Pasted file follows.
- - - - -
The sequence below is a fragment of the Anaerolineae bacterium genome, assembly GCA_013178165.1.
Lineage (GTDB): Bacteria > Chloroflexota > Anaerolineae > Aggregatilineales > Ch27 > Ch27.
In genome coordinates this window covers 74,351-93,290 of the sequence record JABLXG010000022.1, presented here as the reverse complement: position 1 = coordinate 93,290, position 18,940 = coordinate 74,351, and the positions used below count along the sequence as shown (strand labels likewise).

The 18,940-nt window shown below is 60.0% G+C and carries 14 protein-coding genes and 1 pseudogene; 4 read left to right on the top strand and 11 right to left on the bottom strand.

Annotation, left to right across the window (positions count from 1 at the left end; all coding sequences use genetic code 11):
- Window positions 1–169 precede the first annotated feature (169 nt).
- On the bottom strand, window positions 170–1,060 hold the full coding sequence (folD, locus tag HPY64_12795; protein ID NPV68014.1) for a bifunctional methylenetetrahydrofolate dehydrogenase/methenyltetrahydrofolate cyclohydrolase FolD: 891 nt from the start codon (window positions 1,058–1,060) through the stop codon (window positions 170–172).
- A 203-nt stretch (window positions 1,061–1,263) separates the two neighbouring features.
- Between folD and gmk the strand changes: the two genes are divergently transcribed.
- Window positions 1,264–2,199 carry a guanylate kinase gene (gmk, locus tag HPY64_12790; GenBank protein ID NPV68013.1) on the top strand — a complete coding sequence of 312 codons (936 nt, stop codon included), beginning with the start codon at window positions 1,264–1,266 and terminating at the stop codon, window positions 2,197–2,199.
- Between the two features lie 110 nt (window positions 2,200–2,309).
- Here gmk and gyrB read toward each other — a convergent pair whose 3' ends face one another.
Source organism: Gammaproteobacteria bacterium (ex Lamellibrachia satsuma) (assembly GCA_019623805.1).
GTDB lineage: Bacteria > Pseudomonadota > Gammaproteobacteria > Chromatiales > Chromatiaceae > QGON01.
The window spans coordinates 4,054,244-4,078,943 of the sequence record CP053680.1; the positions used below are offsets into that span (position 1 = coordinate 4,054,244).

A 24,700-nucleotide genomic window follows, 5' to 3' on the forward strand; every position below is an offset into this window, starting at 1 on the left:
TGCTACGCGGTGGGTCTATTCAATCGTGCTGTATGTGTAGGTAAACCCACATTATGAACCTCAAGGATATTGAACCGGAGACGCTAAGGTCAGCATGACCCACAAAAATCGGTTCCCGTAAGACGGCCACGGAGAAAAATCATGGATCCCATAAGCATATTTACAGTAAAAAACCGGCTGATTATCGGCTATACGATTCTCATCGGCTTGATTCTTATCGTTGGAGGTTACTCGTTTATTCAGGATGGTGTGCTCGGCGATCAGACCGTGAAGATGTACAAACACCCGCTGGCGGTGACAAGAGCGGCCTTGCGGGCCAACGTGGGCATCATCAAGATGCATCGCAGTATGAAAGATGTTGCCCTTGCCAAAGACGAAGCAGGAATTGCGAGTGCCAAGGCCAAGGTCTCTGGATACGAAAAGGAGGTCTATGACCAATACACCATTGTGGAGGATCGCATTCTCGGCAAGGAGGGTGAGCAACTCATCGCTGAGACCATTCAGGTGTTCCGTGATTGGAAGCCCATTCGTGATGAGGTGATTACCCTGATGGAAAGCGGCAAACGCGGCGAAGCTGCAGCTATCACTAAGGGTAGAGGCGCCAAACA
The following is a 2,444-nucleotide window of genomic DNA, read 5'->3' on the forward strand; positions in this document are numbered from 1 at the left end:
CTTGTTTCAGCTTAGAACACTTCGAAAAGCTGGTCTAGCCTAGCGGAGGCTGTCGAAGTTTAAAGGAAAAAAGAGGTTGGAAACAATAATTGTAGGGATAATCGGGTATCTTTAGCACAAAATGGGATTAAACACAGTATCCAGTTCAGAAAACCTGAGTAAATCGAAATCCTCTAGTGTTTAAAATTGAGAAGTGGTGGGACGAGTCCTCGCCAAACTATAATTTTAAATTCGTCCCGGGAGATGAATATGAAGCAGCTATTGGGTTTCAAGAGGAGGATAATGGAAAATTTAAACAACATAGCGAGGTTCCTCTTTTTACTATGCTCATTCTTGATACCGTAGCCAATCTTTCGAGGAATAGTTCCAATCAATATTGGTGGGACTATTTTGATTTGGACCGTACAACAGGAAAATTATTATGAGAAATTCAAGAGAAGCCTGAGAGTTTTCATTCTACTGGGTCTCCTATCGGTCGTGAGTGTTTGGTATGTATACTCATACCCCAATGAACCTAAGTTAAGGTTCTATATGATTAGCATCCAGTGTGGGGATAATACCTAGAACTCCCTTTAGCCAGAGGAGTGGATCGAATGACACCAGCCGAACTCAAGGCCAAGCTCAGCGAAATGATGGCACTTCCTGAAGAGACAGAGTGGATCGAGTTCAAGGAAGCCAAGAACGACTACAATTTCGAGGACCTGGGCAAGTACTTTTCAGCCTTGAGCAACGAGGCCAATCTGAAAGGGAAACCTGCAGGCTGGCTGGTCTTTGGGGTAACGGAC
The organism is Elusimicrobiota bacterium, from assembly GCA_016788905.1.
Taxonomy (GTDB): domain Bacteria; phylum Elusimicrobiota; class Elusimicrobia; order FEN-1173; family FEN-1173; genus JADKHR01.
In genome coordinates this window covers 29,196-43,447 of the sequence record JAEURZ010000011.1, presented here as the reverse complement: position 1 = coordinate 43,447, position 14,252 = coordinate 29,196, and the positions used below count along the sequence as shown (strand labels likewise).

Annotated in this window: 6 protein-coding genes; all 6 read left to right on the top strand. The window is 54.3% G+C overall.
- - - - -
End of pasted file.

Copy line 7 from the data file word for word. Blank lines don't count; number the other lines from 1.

- On the bottom strand, window positions 170–1,060 hold the full coding sequence (folD, locus tag HPY64_12795; protein ID NPV68014.1) for a bifunctional methylenetetrahydrofolate dehydrogenase/methenyltetrahydrofolate cyclohydrolase FolD: 891 nt from the start codon (window positions 1,058–1,060) through the stop codon (window positions 170–172).